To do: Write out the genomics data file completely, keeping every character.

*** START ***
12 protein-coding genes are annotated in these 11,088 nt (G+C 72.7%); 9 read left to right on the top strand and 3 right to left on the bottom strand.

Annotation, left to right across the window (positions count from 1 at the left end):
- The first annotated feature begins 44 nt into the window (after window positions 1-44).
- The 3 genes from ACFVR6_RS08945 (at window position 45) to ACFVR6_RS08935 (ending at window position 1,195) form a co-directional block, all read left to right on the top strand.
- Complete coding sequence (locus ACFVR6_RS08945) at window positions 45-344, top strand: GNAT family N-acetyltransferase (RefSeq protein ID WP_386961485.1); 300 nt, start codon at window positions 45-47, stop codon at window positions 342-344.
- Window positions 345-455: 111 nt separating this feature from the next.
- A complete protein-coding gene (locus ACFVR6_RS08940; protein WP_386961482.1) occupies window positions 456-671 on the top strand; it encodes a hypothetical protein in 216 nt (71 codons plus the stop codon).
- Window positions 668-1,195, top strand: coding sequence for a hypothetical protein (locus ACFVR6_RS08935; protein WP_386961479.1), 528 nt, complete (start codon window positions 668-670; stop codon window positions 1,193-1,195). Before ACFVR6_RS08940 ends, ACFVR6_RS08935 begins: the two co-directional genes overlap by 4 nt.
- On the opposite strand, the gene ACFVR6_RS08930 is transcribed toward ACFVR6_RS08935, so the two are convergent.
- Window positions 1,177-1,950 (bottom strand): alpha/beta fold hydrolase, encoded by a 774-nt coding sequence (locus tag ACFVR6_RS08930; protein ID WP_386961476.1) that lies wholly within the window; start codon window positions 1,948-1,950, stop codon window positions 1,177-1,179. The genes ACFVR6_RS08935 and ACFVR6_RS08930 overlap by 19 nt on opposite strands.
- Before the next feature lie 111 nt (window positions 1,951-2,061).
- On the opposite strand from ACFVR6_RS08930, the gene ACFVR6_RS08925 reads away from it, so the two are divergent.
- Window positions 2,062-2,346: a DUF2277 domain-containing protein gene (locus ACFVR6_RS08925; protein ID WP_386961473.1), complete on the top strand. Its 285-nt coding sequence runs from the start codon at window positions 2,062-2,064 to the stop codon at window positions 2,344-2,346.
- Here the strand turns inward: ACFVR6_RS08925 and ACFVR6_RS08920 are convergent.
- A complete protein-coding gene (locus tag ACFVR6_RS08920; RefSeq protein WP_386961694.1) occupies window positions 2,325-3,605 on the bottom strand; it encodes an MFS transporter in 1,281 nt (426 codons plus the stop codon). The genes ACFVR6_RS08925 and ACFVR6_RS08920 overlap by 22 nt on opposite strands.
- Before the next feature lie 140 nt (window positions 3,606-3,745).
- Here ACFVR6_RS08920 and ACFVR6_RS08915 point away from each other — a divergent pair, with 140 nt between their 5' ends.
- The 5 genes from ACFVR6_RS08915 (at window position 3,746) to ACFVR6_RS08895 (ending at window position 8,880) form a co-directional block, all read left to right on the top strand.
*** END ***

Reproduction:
12 protein-coding genes are annotated in these 11,088 nt (G+C 72.7%); 9 read left to right on the top strand and 3 right to left on the bottom strand.

Annotation, left to right across the window (positions count from 1 at the left end):
- The first annotated feature begins 44 nt into the window (after window positions 1-44).
- The 3 genes from ACFVR6_RS08945 (at window position 45) to ACFVR6_RS08935 (ending at window position 1,195) form a co-directional block, all read left to right on the top strand.
- Complete coding sequence (locus ACFVR6_RS08945) at window positions 45-344, top strand: GNAT family N-acetyltransferase (RefSeq protein ID WP_386961485.1); 300 nt, start codon at window positions 45-47, stop codon at window positions 342-344.
- Window positions 345-455: 111 nt separating this feature from the next.
- A complete protein-coding gene (locus ACFVR6_RS08940; protein WP_386961482.1) occupies window positions 456-671 on the top strand; it encodes a hypothetical protein in 216 nt (71 codons plus the stop codon).
- Window positions 668-1,195, top strand: coding sequence for a hypothetical protein (locus ACFVR6_RS08935; protein WP_386961479.1), 528 nt, complete (start codon window positions 668-670; stop codon window positions 1,193-1,195). Before ACFVR6_RS08940 ends, ACFVR6_RS08935 begins: the two co-directional genes overlap by 4 nt.
- On the opposite strand, the gene ACFVR6_RS08930 is transcribed toward ACFVR6_RS08935, so the two are convergent.
- Window positions 1,177-1,950 (bottom strand): alpha/beta fold hydrolase, encoded by a 774-nt coding sequence (locus tag ACFVR6_RS08930; protein ID WP_386961476.1) that lies wholly within the window; start codon window positions 1,948-1,950, stop codon window positions 1,177-1,179. The genes ACFVR6_RS08935 and ACFVR6_RS08930 overlap by 19 nt on opposite strands.
- Before the next feature lie 111 nt (window positions 1,951-2,061).
- On the opposite strand from ACFVR6_RS08930, the gene ACFVR6_RS08925 reads away from it, so the two are divergent.
- Window positions 2,062-2,346: a DUF2277 domain-containing protein gene (locus ACFVR6_RS08925; protein ID WP_386961473.1), complete on the top strand. Its 285-nt coding sequence runs from the start codon at window positions 2,062-2,064 to the stop codon at window positions 2,344-2,346.
- Here the strand turns inward: ACFVR6_RS08925 and ACFVR6_RS08920 are convergent.
- A complete protein-coding gene (locus tag ACFVR6_RS08920; RefSeq protein WP_386961694.1) occupies window positions 2,325-3,605 on the bottom strand; it encodes an MFS transporter in 1,281 nt (426 codons plus the stop codon). The genes ACFVR6_RS08925 and ACFVR6_RS08920 overlap by 22 nt on opposite strands.
- Before the next feature lie 140 nt (window positions 3,606-3,745).
- Here ACFVR6_RS08920 and ACFVR6_RS08915 point away from each other — a divergent pair, with 140 nt between their 5' ends.
- The 5 genes from ACFVR6_RS08915 (at window position 3,746) to ACFVR6_RS08895 (ending at window position 8,880) form a co-directional block, all read left to right on the top strand.